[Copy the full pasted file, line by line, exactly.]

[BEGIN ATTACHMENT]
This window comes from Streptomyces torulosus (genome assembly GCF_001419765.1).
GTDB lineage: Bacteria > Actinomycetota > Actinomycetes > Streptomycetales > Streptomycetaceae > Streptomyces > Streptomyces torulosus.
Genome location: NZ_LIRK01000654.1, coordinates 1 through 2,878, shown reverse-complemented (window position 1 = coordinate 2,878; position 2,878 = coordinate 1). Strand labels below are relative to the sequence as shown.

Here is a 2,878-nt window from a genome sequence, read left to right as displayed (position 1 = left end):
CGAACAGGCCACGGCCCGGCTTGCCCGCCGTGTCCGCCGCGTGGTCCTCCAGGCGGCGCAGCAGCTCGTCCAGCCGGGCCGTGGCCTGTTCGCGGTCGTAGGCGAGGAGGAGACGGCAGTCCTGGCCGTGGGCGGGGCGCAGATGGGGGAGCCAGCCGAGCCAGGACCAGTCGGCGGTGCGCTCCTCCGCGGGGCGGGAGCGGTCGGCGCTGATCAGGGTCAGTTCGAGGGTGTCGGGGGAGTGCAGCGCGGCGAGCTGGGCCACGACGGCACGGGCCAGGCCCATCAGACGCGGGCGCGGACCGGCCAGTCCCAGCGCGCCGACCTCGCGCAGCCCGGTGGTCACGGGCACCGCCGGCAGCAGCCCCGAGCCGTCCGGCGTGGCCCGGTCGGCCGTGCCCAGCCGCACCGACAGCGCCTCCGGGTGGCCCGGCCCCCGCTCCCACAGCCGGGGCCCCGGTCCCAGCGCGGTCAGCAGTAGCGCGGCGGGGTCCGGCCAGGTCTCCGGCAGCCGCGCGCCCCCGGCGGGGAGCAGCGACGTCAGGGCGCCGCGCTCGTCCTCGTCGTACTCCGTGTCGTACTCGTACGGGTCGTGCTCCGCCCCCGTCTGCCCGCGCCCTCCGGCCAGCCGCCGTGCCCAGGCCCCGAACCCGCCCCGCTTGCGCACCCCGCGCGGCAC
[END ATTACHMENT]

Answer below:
This window comes from Streptomyces torulosus (genome assembly GCF_001419765.1).
GTDB lineage: Bacteria > Actinomycetota > Actinomycetes > Streptomycetales > Streptomycetaceae > Streptomyces > Streptomyces torulosus.
Genome location: NZ_LIRK01000654.1, coordinates 1 through 2,878, shown reverse-complemented (window position 1 = coordinate 2,878; position 2,878 = coordinate 1). Strand labels below are relative to the sequence as shown.

Here is a 2,878-nt window from a genome sequence, read left to right as displayed (position 1 = left end):
CGAACAGGCCACGGCCCGGCTTGCCCGCCGTGTCCGCCGCGTGGTCCTCCAGGCGGCGCAGCAGCTCGTCCAGCCGGGCCGTGGCCTGTTCGCGGTCGTAGGCGAGGAGGAGACGGCAGTCCTGGCCGTGGGCGGGGCGCAGATGGGGGAGCCAGCCGAGCCAGGACCAGTCGGCGGTGCGCTCCTCCGCGGGGCGGGAGCGGTCGGCGCTGATCAGGGTCAGTTCGAGGGTGTCGGGGGAGTGCAGCGCGGCGAGCTGGGCCACGACGGCACGGGCCAGGCCCATCAGACGCGGGCGCGGACCGGCCAGTCCCAGCGCGCCGACCTCGCGCAGCCCGGTGGTCACGGGCACCGCCGGCAGCAGCCCCGAGCCGTCCGGCGTGGCCCGGTCGGCCGTGCCCAGCCGCACCGACAGCGCCTCCGGGTGGCCCGGCCCCCGCTCCCACAGCCGGGGCCCCGGTCCCAGCGCGGTCAGCAGTAGCGCGGCGGGGTCCGGCCAGGTCTCCGGCAGCCGCGCGCCCCCGGCGGGGAGCAGCGACGTCAGGGCGCCGCGCTCGTCCTCGTCGTACTCCGTGTCGTACTCGTACGGGTCGTGCTCCGCCCCCGTCTGCCCGCGCCCTCCGGCCAGCCGCCGTGCCCAGGCCCCGAACCCGCCCCGCTTGCGCACCCCGCGCGGCAC